Quantifying cost of delay can be challenging. Those good at it consider how cost of delay changes over time. They commonly use these standards:

Linear — For every day we do not deliver, we lose some money. A common example of a linear cost of delay is money lost due to competitors already having a feature that you don’t.

Fixed date — If we don’t deliver by a certain date, it’s too late. An example: let’s imagine you’re making New Year cards for 2019. If you don’t deliver them before the end of 2018, the cost of delay is very high. In fact, delivering afterward, in January or February, makes no difference — it is too late!

Intangible — We can delay for now at minimal cost, but eventually it could become expensive. A good example is the cost of delay for fixing a few bugs or refactoring your code. You can skip today, but over time it will make other improvements more expensive and can cause the cost of delay to increase exponentially.

Expedite — It must be done immediately or the cost of delay will grow radically. An example of an expedite feature is a severe bug that renders your product useless to all your customers.

The cost of delay categorization will often give you a good idea of what should be done first.

5. Prioritize based on context

One of the easiest ways to understand user behavior, including user flows and user pain points is data. By analyzing data like hours spent on development of certain tasks, quality issues and value created, you can do prioritization. This model is only recommended if you have a good understanding of the problem and your users.

6. The Kano model

Under the Kano Model, features are categorized based on needs and expectations of users. There exists different versions of the Kano model. The original, categorizes items using five thresholds: Must-be, Attractive, One-Dimensional, Indifferent, and Reverse.

Must-Be – These are expected by your users. These are features that won’t WOW them. They are taken for granted.

Attractive – These features make users happy when included, but do not disappoint them even when not present.

One-Dimensional – These are the features that make users happy when present, and also unhappy when not found.

Indifferent – These don’t have any impact on user’s satisfaction levels. An example is refactoring parts of your code so that it’s easier understand. This has no direct value to the user, but it will make life easier for your team in the future.

Reverse – These features make users unhappy when included, and happy when not included. An example is, you may implement high-security features requiring an extra step to login. If your users do not value the enhanced security, they might find it annoying.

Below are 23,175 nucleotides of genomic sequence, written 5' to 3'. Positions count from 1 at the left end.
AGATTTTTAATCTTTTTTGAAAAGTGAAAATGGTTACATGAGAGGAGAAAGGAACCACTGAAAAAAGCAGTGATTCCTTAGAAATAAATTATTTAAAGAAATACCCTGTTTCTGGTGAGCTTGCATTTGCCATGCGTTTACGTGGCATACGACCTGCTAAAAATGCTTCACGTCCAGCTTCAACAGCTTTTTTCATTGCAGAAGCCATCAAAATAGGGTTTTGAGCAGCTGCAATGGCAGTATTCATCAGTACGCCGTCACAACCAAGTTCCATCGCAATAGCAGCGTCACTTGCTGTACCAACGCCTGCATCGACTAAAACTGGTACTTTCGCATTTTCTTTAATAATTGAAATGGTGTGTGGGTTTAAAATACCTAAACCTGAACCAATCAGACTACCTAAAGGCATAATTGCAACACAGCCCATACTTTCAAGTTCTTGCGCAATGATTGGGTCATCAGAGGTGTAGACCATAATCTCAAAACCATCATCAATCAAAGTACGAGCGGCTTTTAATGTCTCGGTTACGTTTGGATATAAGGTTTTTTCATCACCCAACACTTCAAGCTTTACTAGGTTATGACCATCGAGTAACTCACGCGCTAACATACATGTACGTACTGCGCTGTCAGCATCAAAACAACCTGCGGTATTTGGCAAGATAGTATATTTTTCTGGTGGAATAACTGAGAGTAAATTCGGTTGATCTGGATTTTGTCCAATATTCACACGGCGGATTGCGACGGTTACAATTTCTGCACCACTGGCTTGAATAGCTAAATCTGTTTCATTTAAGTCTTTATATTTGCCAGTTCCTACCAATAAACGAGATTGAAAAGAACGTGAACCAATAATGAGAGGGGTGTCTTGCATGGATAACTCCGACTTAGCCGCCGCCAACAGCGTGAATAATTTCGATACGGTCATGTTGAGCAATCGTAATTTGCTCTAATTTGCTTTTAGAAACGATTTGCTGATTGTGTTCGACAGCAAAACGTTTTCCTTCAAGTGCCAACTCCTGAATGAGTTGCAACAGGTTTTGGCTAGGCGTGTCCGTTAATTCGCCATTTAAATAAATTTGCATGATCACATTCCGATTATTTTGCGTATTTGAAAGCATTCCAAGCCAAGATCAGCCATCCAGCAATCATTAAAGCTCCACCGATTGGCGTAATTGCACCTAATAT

Templates of Prioritization Frameworks

  1. RICE (https://www.intercom.com/blog/rice-simple-prioritization-for-product-managers/)
  2. Value X Effort (ask team to write)https://hygger.io/blog/lean-prioritization-approach-ongoing-pm-issues/
  3. MoSCoW (Add a list and change value) Give users feature and they can drag drop (https://www.productplan.com/moscow-prioritization/?ref=https://product-frameworks.com)
  4. Weighted Scoring by Own Criteria (https://danielelizalde.com/product_management_scorecard/)
  5. ICE (https://blog.growthhackers.com/the-practical-advantage-of-the-ice-score-as-a-test-prioritization-framework-cdd5f0808d64) (https://university.hygger.io/en/articles/2288376-ice-scoring)

Further reading

  1. https://medium.com/hackernoon/6-prioritization-techniques-to-make-you-stop-working-on-the-wrong-stuff-646cc6429edc
  2. https://productschool.com/blog/product-management-2/prioritization-techniques-product-managers/
  3. https://zapier.com/blog/prioritize-task-list-methods/


If your product backlog tasks are turning into a long queue, it’s time to apply some prioritization techniques. Like we discussed, there are different ways to go about prioritization. And no, prioritization is not a perfect science, but what’s important is to get started. With some practice, you’ll discover which method or combination of methods work best for your product, team, and market.

Join Product Café Newsletter!

Sip on the freshest insights in Product Management, UX, and AI — straight to your inbox.

Thank you! Your submission has been received!
Oops! Something went wrong while submitting the form.

By subscribing, I agree to receive communications by Zeda.


AI-powered product discovery for customer-focused teams

What's New